Here you will find information chronicling the history of Newtown Creek as an industrial waterway.
Newtown Creek and its tributaries are a part of the New York – New Jersey Harbor Estuary that forms the border between the New York City boroughs of Brooklyn and Queens.
Since the 1800s, Newtown Creek has been a major New York City industrial waterway. More than 50 major manufacturing operations were located along its banks, including oil refineries, petrochemical plants, fertilizer and glue factories, sawmills, and lumber and coal yards. The area was crowded with commercial vessels, including large boats bringing in raw materials and fuel and taking out oil, chemicals and metals.
By the early 1900s the creek’s shores were host to over 40 oil refineries, metal and chemical plants, manufactured gas plants, municipal and industrial discharge pipes, shipping and barging, and coal handling and storage facilities. Many of the industries in the Newtown Creek area discharged waste directly into Newtown Creek and its tributaries; uplands spills of waste also eventually seeped into Newtown Creek and its tributaries.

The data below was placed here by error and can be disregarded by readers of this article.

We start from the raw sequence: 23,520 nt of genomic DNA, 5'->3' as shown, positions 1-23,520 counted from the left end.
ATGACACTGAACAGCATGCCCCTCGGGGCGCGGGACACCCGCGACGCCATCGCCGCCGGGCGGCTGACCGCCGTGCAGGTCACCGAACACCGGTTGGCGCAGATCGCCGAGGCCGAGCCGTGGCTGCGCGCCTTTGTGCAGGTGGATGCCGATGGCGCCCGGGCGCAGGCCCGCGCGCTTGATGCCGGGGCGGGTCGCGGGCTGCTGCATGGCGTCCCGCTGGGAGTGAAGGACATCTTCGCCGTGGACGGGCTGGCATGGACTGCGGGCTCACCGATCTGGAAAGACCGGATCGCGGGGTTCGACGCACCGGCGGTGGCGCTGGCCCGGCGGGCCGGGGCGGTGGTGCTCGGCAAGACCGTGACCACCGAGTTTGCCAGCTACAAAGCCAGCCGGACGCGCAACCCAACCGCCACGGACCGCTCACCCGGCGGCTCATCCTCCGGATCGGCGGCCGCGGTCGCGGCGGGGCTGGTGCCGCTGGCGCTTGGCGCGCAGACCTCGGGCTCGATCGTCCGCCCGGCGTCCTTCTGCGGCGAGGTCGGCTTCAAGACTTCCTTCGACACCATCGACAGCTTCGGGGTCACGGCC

In the early 1990s, New York State determined that Newtown Creek was not meeting water quality standards under the Clean Water Act. Since then, a number of limited investigations of the Study Area have taken place by various private entities or State and Federal agencies.
In September 2009, Newtown Creek was proposed for National Priorities List (NPL).
In September 2010, it was listed on the National Priorities List and designated a Superfund Site by the EPA.
In July 2011, The EPA has entered into an Administrative Settlement Agreement and Order on Consent with the City of New York, and the five companies (Phelps Dodge, Texaco, BP, National Grid and ExxonMobil) known as the Newtown Creek Group to complete an investigation of Newtown Creek and its tributaries.